Is there a film any more appropriate for our times than Horrible Bosses? As a comedy, the film is really a portrait of three men overwhelmingly disillusioned by how their lives have turned out, and the message arrives with the notion that it doesn’t matter how hard you’ve worked, in the end you’ll have to kill your boss to get ahead. The film is really an old style farce that works well with those fairly depressing themes, and the great cast constantly bring it back from the brink of unbelievability.
We start with the sentiment, “The key to success is taking shit”, spoken by Jason Bateman’s character Nick, setting the slightly defeatist tone of everything that follows. Nick’s boss (Kevin Spacey) is teasing him about a promotion he’s worked at for years, Kurt’s (Jason Sudeikis) beloved mentor (Donald Sutherland) has left his cokehead son (Colin Farrell) in charge of the company following his death, and Dale (Charlie Day) is enduring daily sexual harassment from Julia (Jennifer Aniston), the only woman who’ll employ him after he made the list of registered sex offenders.
It’s this last part that really sums up the guys’ predicament, as the audience is never allowed to forget the desperate times surrounding them. In danger of alienating a good portion of the cinema-going public with their good jobs and success stories, we’re made aware that, however qualified and talented these three friends are, if they quit their jobs they may end up just like Kenny (PJ Byrne), selling sexual favours in the bar they frequent just to get by.
Kurt isn’t really on the sex offender’s list for a good reason, anyway; that would make him pretty hard to love. Having urinated in an empty playground at night, he’d made the register by accident, but the fact that Horrible Bosses dares to include a running gag about paedophilia just shows how brave the film really is. Crude humour like the stuff surrounding the Dale/Julia story thread is nothing new for comedies such as this, but everything is taken up a notch to the uncomfortable zone, and you may leave the film with that same feeling.
But the film is about ordinary workers driven to murder by their employers, so it makes sense that things had to be pushed past the boundaries of ordinary behaviour. Their bosses really are terrible people and, by the time Nick, Kurt and Dale are discussing strategy in their usual bar, we believe in their justifications, and wonder if we’d do the same. It’s really a film about three men faced with losing everything they’ve worked for, and what they’d be prepared to do in order to hold on to it.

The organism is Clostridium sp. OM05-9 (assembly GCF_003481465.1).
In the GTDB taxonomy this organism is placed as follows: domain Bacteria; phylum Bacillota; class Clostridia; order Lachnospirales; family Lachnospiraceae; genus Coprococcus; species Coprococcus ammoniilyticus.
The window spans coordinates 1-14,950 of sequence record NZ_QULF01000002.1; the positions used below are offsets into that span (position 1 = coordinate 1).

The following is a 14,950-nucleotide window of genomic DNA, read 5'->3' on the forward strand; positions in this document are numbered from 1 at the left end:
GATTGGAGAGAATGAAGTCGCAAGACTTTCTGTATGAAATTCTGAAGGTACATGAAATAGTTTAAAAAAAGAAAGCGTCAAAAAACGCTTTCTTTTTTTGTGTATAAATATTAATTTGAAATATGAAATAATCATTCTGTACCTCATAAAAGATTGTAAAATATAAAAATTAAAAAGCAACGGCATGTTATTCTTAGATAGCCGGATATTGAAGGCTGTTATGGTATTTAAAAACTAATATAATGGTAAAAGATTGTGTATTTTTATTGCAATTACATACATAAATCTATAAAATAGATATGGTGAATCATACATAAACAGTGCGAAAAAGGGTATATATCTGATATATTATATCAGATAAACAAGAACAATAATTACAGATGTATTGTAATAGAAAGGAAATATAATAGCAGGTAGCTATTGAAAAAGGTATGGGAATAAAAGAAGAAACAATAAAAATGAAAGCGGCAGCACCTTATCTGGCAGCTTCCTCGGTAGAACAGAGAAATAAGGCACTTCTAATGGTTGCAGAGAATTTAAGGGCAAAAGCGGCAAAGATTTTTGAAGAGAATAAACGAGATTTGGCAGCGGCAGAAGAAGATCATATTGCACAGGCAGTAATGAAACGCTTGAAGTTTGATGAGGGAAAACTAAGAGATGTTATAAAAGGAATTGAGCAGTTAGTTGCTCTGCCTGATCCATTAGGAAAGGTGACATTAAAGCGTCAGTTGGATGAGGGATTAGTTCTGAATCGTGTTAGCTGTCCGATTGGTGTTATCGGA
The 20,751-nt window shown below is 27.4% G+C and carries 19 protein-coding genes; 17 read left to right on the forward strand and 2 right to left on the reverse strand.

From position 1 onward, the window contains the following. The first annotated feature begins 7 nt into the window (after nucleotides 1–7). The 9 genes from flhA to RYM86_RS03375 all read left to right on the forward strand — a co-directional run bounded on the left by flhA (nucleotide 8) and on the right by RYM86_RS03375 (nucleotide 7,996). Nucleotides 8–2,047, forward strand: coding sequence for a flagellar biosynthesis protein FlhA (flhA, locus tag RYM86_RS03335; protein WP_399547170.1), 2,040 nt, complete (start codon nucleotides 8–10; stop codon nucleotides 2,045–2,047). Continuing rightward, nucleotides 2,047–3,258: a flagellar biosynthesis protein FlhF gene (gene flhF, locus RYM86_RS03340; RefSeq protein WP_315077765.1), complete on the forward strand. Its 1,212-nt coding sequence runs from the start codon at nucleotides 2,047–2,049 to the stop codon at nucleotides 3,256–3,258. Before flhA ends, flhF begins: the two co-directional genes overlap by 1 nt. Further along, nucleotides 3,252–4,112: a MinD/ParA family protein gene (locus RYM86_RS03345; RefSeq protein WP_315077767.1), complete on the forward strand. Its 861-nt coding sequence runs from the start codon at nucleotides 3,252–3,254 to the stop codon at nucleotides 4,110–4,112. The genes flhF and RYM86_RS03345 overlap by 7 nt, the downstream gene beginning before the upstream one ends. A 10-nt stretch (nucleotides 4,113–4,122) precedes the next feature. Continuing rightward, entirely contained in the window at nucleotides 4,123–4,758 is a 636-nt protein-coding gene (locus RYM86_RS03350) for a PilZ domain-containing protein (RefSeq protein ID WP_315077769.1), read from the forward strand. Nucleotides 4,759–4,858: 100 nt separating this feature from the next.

It’s the bosses who get to have the most fun, anyway, with Kevin Spacey apparently relishing the role of an evil corporate head and stealing every scene he‘s in. Colin Farrell takes on a different method, echoing Tom Cruise in Tropic Thunder and dressing down for the part. It’s also a very different role for Jennifer Aniston, who leaves all memory of Rachel behind with a seductive performance more fitting an adult film than light-hearted comedy.
The best part of the film is undoubtedly when the group is trying to figure out how to carry out their murderous plan. All involved are so incompetent that it provides some great comedic moments, and the funniest part of the movie. This is partly due to the great addition of Jamie Foxx’s Motherf****r Jones, the ‘hit-man’ the guys find in a seedy part of town. After this part of the movie, things start to unravel and the film loses some of its natural humour, and you start to wish you could go back to the fantasy element apparent earlier.
The camaraderie and charisma shared between the cast, especially Bateman, Sudeikis and Day, is what ultimately makes the film stand out and, in a genre where the search for a funny gag is often more important than character development, it’s rare for a cast to seem so real. Some of the film’s best scenes are those that simply feature the three leads talking or hanging out, their chemistry together instantly convincing us of their friendship.
Horrible Bosses can be an unpleasant watch, but these are unpleasant times, and the film reflects that in a comedy form very nicely. With a lesser cast, it may have gone the way of Seth Rogen’s Observe And Report but, as it turns out, the natural performances and farcical comedy keep it fun.
The extras are pretty standard to a comedy such as this, but there are some nice little insights into the making of the film in both How To Survive A Horrible Boss and Being Mean Is So Much Fun, focusing on either the main cast or the actors portraying the bosses.
As the strongest element of the film, it’s nice to hear the actors’ opinions on their characters and performances, and it’s fun to see big stars like Spacey and Farrell contemplating stepping out from their respective comfort zones.
These nuggets of interest are brief, however, and everything feels a little rushed. It seems like the conception of this idea might have been a very interesting process, but everything here is resolutely focused on how fun making the film turned out to be. My Least Favourite Career and The Making Of The Horrible Bosses Soundtrack are both pleasant watches as well, with the latter the most in-depth of the extras. All in all, this is a pretty standard collection for an above-average comedy.
You can rent or buy Horrible Bosses at Blockbuster.co.uk.